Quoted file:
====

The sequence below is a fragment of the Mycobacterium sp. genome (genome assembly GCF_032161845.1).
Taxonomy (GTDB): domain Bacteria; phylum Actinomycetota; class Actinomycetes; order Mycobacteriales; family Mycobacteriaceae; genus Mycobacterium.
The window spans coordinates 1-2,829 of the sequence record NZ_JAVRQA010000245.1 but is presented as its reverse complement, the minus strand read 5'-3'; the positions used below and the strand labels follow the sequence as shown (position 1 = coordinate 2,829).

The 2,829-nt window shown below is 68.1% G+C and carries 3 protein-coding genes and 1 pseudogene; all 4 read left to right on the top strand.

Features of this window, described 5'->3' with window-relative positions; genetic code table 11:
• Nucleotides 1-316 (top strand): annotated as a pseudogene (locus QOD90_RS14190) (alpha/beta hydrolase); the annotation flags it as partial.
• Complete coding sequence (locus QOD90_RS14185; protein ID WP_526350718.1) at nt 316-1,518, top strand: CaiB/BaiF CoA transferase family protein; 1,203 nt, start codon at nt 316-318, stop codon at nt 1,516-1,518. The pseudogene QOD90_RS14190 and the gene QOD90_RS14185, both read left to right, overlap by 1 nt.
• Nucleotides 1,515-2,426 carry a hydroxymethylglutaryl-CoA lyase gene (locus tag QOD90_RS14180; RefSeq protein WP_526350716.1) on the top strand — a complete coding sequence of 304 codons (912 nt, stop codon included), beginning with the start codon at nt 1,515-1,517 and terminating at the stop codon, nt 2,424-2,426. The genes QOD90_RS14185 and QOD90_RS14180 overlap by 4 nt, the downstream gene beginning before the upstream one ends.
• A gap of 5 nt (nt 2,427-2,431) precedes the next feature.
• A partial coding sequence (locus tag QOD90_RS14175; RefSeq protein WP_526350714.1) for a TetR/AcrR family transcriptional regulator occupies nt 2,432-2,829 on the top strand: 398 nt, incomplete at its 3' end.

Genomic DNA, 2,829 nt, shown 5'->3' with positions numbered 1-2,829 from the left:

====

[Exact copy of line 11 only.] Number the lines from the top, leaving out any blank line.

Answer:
Genomic DNA, 2,829 nt, shown 5'->3' with positions numbered 1-2,829 from the left: